Requisite courses at Patrick Henry College present the concepts of truth, goodness, and beauty so that students may have solid foundations as they lift high both faith and reason to preserve America for future generations.
As the American political climate quickly changes, bold choices must be made. Whether conversations take place on the Senate floor or in the board rooms of private institutions, this is no time for nonchalance.
In his 1682 preface to the "Frame of Government of Pennsylvania," William Penn wrote, “Though good laws do well, good men do better.” This is precisely why Patrick Henry College prioritizes character formation, biblical values, and godly conviction. PHC's mission expresses the need to "prepare Christian men and women who will lead our nation and shape our culture with timeless biblical values and fidelity to the spirit of the American founding."
People who are to be free must be given an education that equips them for freedom. "Liberal" education, for the founders, was essential for "liberty."
America needs leaders with a keen mind, logical skills, a strong grasp of history, Western literature, and philosophy, but also a sound theology. The PHC mission statement continues: "Educating students according to a classical liberal arts curriculum and training them with apprenticeship methodology, the College provides academically excellent baccalaureate-level higher education with a biblical worldview."
Patrick Henry College, strategically located west of Washington, D.C. in Loudoun County, Virginia, approaches education uniquely from other liberal arts colleges. A 63-credit core curriculum, packed with biblical studies, oratory, and writing skills, is required for all students who pass through the PHC paces. You might be surprised—or maybe you already know this—but here’s why Patrick Henry’s 63-credit core is both necessary and important in raising national leaders.
If you were to idly scroll through any public institution’s General Education core curriculum, you would notice that most liberal arts colleges require between 20 and 40 core credits. Sifting through the core credits, students can cherry pick from a wide selection like a grocery list—this one looks easy, this one allows me to sleep in, this one looks interesting, I just need one more class on Tuesdays.
In the university today, students can select core courses such as The American Vacation, The History of Surfing, Lady Gaga and the Sociology of Fame, and practical courses on Tree Climbing, Getting Dressed, How to Watch TV, and Eating Animals in America: Historical and Philosophical Perspectives. Some of those sound interesting. One might graduate clutching a business degree with a very niche knowledge of Women and Texan Music to pull out at parties. Yes, there are many interesting courses out there, but somehow The Art of Walking just doesn't promise to help us preserve America for future generations.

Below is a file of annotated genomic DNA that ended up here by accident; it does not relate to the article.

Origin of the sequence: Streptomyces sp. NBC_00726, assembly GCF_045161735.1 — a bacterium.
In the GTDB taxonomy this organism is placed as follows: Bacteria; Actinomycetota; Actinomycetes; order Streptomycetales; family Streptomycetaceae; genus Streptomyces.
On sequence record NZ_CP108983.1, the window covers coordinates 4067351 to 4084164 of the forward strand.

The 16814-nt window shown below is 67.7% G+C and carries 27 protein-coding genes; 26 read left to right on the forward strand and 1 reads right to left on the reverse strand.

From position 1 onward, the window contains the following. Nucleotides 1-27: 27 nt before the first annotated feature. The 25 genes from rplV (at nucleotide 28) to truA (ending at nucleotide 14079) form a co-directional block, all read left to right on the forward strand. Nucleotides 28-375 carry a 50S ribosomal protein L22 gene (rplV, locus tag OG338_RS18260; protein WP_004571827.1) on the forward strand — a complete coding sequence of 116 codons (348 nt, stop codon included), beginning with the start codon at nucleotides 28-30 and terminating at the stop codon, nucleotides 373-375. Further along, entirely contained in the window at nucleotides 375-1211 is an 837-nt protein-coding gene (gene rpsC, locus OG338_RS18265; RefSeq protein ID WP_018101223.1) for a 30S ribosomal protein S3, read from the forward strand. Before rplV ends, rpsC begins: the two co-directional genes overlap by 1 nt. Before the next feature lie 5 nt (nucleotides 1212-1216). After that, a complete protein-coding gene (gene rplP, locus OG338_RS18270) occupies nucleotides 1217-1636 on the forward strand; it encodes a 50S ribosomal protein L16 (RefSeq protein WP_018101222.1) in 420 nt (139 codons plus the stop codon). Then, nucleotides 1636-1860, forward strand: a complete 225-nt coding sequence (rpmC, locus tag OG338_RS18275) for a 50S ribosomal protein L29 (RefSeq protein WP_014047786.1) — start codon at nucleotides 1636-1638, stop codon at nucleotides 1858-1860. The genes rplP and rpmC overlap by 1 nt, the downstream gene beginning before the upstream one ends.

There is no electivity in the core, which means that professors in the upper level programs can know what their students have already been exposed to—what books they have read, what subjects they have studied, what skills they have developed—so that learning can build on a common foundation.
Patrick Henry College faculty impart skills to students so that they may meaningfully contribute to the world around them through a well-rounded education. Cultivating students’ abilities to think quickly, act with integrity, and embrace challenging situations from a wealth of relevant knowledge is what makes a classical liberal arts education so valuable.
The 63-credit core—only available at PHC—is essential because a broad and rich understanding of all disciplines is the key to thinking critically, to understanding the history of Western and American civilization and their implications, and to see the world clearly.
Studying the world that Christ created with a broad and rich understanding of how all of the academic disciples weave together into a tapestry cultivates individuals that are best equipped to lead with an understand of God's truth wherever it is revealed.
The liberal arts curriculum is broad in scope, but its parts are integrated with each other, as students explore the connectedness of all the disciplines.